The Canterbury Tales The Second Nun's Tale Summary
by Geoffrey Chaucer

The Second Nun’s Tale begins with a prayer asking people to avoid sin and making a formal invocation to the Virgin Mary. Then the Second Nun offers an interpretation of the name of St. Cecilia, the heroine of the Second Nun’s Tale. In English, according to the Second Nun, “Cecilia” might be understood to mean “heaven’s lily,” or “the way to understanding,” because she was constantly busy doing good words.

Saint Cecilia was Roman by birth, but raised a Christian. Although she wanted to remain a virgin, she was eventually betrothed to Valerian. On her wedding day, she wore a hair shirt under her wedding robes and prayed to God that she might stay a virgin. On their wedding night, she tells Valerian a secret: she has an angel lover who will kill Valerian if he touches her sexually.

Valerian wants to see this angel, so Cecilia tells him to go to the Via Appia, find the Pope, and ask him for absolution from sin. Valerian does this, receiving baptism from the Pope in addition to absolution. He comes home to find the angel with Cecilia, bearing two crowns of flowers that will never wilt, since they come from Paradise. The angel gives one flower crown to Cecilia and one to Valerian, telling them that only the pure and chaste can see the crowns.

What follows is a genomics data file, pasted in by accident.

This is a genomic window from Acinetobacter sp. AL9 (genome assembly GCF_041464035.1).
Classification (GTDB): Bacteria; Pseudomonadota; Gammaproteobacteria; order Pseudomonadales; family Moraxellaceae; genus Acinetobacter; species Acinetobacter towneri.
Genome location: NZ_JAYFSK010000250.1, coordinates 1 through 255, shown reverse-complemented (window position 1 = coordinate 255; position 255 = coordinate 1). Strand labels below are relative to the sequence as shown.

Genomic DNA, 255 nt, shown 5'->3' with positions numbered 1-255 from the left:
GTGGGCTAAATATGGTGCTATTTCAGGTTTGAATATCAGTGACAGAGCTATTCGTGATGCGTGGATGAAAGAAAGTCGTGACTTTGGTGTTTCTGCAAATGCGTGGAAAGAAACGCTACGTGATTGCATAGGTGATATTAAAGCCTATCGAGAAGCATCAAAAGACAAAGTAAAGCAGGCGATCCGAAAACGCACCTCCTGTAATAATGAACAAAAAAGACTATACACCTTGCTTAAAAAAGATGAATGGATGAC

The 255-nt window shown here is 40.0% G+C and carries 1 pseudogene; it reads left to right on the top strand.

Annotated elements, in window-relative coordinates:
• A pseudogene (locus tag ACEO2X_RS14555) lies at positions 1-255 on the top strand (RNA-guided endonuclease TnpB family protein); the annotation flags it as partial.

Valerian asks the angel to bless his brother, Tibertius, who can smell the flower crowns but cannot see them. After some urging, Valerian talks Tibertius into being baptized by the Pope. For a while, Cecilia, Valerian, and Tibertius live happily (and chastely) together.

Eventually, however, the three are dragged in front of Almachius the prefect, who orders them to be put to death. During the execution of Valerian and Tibertius, one of the sergeants, Maximus, claims he can see the spirits of Valerian and Tibertius ascending to heaven. His claim leads many of the members of the audience to convert to Christianity. Almachius has Maximus put to death for inciting the crowd with his claims, but Cecilia claims his body and buries it beside her dead husband and brother-in-law.

Almachius then summoned Cecilia and told her she could either give up her faith or be put to death. She chooses death and lectures Almachius for worshiping false idols. He tries to have her boiled to death, but despite being left all day in a tub full of boiling water, she doesn’t even break a sweat. Almachius then orders a servant to behead her, but he succeeds only in causing a serious neck wound. Other Christians stop the bleeding with some sheets, and Cecilia lies in agony for three days, preaching constantly.

After three days, Cecilia dies and her body is taken to the Pope. He buries her alongside several other saints and consecrates the local church in her name.

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